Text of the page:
# Homework Help: Induction problem

1. May 16, 2010

### tyrannosaurus

1. The problem statement, all variables and given/known data
Suppose the G is a group of order p^n, where p is prime, and G has exactly one subgroup for each divisor of p^n. Show that G is cyclic.

2. Relevant equations

3. The attempt at a solution
First, the inductive basis holds for n=1. Now for each k>=1, we assume that the claim is true for a group of order p^k where k < n. We shall show that the claim is also true for a group of order p^n.

Note that in a general case, the group of order p^n is not necessarily abelian. However, by the given inductive hypotheis, we show that the above group G of order p^n is abelian. We know that Z(G) is non-trivial for every nontrivial finite p-group and is a subgroup of G.

From this I am suppose to use the G/Z(G) theroem to show that G/Z(G) is cyclic and thus that G is abelian. However, I don't see how I this is true, for example what if |G|=p^3 and |Z(G)|=p, then G/Z(G)= p^2, which does not mean that G/Z(G) is cyclic. (If I remember right G/Z(G) has to be trivial cyclic)
From this I can use the Fundamental Theorem of Finite Abelian Groups to get the G is isomorphic to Zp+Z(p^n-1) or Zp and then conclude that it is isomorphic to Zp.

2. May 16, 2010

### Dickfore

What are the divisors of $p^{n}$?

3. May 16, 2010

### tyrannosaurus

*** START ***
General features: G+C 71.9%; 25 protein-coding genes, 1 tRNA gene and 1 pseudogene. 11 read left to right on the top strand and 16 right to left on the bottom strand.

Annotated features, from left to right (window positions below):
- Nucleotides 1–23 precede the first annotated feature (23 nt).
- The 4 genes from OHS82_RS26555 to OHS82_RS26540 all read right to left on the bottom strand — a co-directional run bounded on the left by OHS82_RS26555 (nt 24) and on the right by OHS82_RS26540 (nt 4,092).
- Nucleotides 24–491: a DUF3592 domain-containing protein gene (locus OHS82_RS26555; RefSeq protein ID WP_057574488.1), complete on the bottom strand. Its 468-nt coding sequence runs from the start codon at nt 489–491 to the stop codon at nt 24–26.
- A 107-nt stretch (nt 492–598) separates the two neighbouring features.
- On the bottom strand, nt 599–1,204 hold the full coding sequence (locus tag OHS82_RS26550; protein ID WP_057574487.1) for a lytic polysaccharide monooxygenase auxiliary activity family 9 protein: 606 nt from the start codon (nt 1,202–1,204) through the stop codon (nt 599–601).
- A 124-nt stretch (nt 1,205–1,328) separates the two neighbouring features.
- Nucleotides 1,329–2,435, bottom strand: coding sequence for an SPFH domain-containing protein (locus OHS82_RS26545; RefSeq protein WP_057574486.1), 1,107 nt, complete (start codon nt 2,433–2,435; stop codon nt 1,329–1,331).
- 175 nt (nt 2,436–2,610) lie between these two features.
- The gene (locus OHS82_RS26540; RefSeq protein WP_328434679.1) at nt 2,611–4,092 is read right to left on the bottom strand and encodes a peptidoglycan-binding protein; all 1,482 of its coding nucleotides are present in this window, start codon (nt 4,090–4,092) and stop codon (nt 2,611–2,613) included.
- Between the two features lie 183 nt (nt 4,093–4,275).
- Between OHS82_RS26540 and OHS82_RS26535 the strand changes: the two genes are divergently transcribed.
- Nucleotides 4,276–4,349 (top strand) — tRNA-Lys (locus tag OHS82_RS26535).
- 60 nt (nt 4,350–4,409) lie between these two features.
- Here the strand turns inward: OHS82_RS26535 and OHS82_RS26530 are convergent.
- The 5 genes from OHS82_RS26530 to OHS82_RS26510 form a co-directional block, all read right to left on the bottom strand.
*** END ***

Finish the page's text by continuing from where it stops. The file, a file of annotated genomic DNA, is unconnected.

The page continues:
1, p, p to m where m divides n and p^n. We know that we can't have 1 because Z(G) needs more than one lement

4. May 16, 2010

### Dickfore

Every group has 2 subgroups, namely $\{e\}$ and $G$. So, there is always a subgroup with 1 element.

5. May 16, 2010

### tyrannosaurus

{e} is always a subgroup, but in are case Z(G) cannot equal e since are group G is of order p^n, where p is a prime.

6. May 16, 2010

### Dickfore

I'm sorry. Maybe it's trivial, but I am unfamiliar with the notation $Z(G)$. What do you mean by it?

7. May 16, 2010

### tyrannosaurus

Z(G) is the center of the group G, for a to be an element of Z(G) a has to commute with all elements of G. Z(G) can be trivial (i.e just e) in some cases, but in this one it can't since |G|=p^n where p is a prime (p0groups have non-trivial centers).

8. May 17, 2010

### Office_Shredder

Staff Emeritus
You're probably supposed to use the inductive hypothesis on the quotient G/Z(G)